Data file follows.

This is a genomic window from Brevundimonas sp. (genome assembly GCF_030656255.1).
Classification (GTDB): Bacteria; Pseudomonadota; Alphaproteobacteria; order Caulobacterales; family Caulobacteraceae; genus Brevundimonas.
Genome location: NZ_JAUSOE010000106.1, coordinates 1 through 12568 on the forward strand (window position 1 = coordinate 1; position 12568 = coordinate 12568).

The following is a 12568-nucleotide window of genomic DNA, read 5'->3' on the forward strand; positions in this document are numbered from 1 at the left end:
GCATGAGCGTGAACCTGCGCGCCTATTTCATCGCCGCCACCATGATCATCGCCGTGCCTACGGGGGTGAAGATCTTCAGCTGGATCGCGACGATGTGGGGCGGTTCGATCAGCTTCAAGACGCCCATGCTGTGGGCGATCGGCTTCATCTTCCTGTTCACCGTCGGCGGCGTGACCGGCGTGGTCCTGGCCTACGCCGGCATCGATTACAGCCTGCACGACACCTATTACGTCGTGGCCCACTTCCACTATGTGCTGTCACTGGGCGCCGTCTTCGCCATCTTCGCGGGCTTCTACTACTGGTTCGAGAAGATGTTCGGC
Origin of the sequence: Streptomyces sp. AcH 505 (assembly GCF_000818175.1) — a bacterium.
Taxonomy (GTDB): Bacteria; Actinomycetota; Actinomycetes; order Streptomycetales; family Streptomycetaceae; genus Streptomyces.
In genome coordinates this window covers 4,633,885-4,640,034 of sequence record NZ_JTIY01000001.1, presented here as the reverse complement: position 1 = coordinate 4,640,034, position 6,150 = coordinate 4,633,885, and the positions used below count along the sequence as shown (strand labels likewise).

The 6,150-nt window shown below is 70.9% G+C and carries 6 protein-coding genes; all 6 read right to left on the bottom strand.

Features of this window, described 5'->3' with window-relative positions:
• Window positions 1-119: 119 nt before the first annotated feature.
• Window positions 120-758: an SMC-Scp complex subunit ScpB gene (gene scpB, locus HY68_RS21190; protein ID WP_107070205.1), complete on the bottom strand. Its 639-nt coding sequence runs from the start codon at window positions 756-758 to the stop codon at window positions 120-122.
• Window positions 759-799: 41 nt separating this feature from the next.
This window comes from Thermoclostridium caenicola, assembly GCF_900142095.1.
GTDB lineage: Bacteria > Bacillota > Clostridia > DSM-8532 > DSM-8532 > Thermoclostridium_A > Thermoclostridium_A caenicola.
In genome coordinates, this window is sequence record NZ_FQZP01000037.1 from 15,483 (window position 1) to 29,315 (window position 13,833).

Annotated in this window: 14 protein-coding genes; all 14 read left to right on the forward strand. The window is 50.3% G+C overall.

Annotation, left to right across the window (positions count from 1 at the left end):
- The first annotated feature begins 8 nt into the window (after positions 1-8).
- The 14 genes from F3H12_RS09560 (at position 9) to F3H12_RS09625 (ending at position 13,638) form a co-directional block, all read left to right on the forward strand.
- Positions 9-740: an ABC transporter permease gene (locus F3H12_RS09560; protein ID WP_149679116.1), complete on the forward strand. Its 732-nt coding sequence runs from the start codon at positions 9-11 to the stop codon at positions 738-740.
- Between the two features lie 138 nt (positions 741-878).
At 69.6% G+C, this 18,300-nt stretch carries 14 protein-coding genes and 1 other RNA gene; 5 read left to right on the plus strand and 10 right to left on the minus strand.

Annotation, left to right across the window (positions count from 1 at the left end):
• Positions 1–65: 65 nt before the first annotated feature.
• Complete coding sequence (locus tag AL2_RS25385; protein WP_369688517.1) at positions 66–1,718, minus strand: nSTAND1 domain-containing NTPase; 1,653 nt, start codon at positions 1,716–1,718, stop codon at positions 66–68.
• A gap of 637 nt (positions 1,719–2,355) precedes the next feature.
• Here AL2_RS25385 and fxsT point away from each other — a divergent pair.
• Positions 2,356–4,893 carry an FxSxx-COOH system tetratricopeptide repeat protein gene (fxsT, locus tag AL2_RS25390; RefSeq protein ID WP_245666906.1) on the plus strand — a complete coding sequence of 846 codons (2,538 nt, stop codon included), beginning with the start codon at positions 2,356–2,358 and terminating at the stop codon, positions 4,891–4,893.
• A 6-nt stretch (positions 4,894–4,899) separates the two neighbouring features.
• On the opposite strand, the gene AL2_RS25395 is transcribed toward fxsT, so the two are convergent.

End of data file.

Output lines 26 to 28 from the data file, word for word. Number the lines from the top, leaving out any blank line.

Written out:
• Complete coding sequence (locus tag AL2_RS25385; protein WP_369688517.1) at positions 66–1,718, minus strand: nSTAND1 domain-containing NTPase; 1,653 nt, start codon at positions 1,716–1,718, stop codon at positions 66–68.
• A gap of 637 nt (positions 1,719–2,355) precedes the next feature.
• Here AL2_RS25385 and fxsT point away from each other — a divergent pair.